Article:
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Monday, 4 January 2016

Is Gamification the missing link in Business Process Management?

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Business people want technologists to engage in a language they understand, how about Gaming?
VIQU’s Managing Director Matt Collingwood shared his thoughts on whether gamification is the missing link in Business Process Management. Matt can be found at @collingwodmatt or https://uk.linkedin.com/in/mattcollingwood

In the 1980’s it was Workflow, the nineties Content Management, the noughties Service Orientated Architecture (SOA) and more recently in the Tenties Business Process Management (BPM).

As we have progressed down years, one of the major barriers to adoption has been the battle between technology and differing objectives of the business, as if they both speak a different language.

SOA was supposed to bridge that gap by defining IT in terms of service. Still with a wide range of technical concepts and tools with great names such as Business Process Execution Language (BPEL), Business Activity Monitoring (BAM), Service Bus and WebLogic have failed to connect with the business community.

This was all to change with Business Process Management by delivering business improvement on the back of flexible technology that allowed nimble processes to be implemented and delivered. Providing a Flexibility that can be changed easily to meet with changing business demands. However, due to the technical nature of the conversations the business was left on the periphery or not integrated fully in to the decision making process. The required change to the business structure and operations was driven by IT and the Technology was still speaking a different language.

What is Gamification

This may be about to change as there is a new concept of engagement that is linked to Service related technology and BPM, but it is driven by a language that we can all relate to and understand.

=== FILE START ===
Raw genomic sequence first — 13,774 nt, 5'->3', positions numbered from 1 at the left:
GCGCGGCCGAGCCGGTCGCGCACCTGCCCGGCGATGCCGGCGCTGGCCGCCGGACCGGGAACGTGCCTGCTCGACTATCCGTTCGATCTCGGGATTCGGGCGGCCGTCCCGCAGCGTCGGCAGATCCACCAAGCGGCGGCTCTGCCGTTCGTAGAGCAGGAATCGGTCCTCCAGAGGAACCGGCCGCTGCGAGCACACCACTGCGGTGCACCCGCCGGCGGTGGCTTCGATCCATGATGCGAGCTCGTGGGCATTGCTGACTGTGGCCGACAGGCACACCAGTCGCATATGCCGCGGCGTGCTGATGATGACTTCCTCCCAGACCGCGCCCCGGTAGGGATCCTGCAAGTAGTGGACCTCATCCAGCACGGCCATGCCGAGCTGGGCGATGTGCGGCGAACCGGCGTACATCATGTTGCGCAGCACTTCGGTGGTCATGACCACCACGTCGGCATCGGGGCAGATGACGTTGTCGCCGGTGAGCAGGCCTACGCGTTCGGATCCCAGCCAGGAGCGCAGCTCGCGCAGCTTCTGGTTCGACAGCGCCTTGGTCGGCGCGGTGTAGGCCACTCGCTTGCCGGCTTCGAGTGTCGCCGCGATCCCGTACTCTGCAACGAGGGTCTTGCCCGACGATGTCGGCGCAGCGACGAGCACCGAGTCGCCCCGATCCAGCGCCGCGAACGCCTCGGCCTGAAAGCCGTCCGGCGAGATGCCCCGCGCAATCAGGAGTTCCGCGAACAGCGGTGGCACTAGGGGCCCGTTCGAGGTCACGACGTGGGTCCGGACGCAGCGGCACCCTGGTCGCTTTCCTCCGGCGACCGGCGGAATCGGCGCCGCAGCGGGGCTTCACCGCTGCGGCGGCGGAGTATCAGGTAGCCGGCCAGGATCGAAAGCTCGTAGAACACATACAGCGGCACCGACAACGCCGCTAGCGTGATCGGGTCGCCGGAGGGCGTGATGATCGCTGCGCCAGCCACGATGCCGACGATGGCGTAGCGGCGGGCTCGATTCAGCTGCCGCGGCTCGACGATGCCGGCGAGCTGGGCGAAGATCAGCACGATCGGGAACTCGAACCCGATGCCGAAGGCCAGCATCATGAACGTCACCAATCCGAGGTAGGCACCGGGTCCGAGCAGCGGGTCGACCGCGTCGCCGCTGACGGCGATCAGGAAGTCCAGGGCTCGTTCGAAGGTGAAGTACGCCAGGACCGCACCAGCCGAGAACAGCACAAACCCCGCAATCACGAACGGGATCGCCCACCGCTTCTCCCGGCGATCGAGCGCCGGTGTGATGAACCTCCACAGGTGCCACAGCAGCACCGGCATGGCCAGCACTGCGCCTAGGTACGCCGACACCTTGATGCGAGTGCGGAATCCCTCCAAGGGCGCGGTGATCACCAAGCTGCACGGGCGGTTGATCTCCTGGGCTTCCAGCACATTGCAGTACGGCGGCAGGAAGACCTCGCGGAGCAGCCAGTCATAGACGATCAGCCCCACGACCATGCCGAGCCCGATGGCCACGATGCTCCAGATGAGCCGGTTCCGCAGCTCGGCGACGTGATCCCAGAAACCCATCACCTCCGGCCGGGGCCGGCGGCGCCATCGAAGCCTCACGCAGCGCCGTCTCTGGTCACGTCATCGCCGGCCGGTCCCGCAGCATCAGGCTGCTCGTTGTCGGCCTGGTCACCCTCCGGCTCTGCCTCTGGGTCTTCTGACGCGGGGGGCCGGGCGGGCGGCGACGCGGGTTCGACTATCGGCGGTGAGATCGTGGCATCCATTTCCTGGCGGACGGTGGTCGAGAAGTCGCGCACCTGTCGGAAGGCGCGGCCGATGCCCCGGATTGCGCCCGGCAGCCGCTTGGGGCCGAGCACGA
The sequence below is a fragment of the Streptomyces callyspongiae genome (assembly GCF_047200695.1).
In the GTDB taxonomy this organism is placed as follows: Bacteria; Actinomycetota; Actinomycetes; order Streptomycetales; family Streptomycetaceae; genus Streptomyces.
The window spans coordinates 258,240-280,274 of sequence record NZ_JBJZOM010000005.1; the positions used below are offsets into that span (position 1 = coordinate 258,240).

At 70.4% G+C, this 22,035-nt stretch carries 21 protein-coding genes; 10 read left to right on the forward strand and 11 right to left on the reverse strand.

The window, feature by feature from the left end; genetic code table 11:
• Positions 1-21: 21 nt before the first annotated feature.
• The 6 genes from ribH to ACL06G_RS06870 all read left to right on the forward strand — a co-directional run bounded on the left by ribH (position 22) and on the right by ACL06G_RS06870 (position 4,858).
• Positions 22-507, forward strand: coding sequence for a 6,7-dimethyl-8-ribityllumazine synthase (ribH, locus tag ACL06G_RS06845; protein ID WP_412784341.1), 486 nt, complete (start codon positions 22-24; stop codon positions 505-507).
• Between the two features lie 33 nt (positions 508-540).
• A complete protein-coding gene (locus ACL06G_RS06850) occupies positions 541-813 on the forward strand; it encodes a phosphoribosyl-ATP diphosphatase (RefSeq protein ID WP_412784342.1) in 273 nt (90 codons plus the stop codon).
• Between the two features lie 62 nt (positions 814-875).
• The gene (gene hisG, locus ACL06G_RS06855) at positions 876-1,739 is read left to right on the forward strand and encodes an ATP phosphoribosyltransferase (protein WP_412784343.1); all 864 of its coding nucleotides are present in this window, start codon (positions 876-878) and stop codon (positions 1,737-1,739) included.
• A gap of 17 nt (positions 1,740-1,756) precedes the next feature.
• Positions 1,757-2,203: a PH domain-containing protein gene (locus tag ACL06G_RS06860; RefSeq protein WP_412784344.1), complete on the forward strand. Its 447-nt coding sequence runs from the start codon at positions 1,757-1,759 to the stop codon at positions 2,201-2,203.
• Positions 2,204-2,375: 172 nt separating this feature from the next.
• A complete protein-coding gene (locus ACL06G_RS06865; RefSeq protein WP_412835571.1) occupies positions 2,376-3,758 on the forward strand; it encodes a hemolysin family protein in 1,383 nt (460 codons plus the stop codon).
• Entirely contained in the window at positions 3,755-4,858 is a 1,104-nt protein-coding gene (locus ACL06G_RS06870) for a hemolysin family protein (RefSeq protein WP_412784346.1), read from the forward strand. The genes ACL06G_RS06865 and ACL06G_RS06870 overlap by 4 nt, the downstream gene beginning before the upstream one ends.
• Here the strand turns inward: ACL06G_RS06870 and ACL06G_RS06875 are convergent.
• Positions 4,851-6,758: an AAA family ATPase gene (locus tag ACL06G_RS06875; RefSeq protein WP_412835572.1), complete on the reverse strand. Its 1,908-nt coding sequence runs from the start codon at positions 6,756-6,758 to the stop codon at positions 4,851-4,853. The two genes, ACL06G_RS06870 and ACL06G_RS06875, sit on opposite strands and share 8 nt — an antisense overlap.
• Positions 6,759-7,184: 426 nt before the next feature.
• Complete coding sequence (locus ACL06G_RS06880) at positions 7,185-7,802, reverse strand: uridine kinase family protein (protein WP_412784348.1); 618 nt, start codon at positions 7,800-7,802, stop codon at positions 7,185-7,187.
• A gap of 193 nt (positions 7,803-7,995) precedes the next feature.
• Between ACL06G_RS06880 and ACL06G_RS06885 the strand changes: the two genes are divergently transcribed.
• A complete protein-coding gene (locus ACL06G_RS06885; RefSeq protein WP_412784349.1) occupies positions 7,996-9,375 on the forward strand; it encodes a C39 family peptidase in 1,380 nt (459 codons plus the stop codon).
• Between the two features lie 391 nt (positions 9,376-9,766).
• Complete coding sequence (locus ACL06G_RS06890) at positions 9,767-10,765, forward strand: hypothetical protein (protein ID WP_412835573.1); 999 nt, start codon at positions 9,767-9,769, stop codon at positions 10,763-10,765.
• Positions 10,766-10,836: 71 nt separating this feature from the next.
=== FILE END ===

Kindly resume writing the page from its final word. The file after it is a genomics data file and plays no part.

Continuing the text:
Gamification is all about behaviour change by using gaming mechanics, game play and structures to create a desired outcome. By using a gaming format within a business process organisations can leverage the power of games to motivate staff and define a result that is of business benefit.

For example in sales order processing there is a set routine that is followed to take an order from start to finish with touch points required along the way. This can be a laborious and time consuming process, staff turnover rates can be high and errors lead to delayed payments and money not arriving in the bank on time creating cash flow issues.

Gamification is a Process

How can Gamification improve this business process? Well you can use Gamification in the following way:
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There are a range of reward mechanisms and tools that are used by game designers such as:
  • hyperbolic Discounting
  • Variable Reward Incentives
  • Cognitive Flow
  • Bartle Character Types Recognition and Reward Systems

These are all motivational states that helps to deliver change in behaviour. In gaming it is a powerful way of creating positive behaviours and delivering change.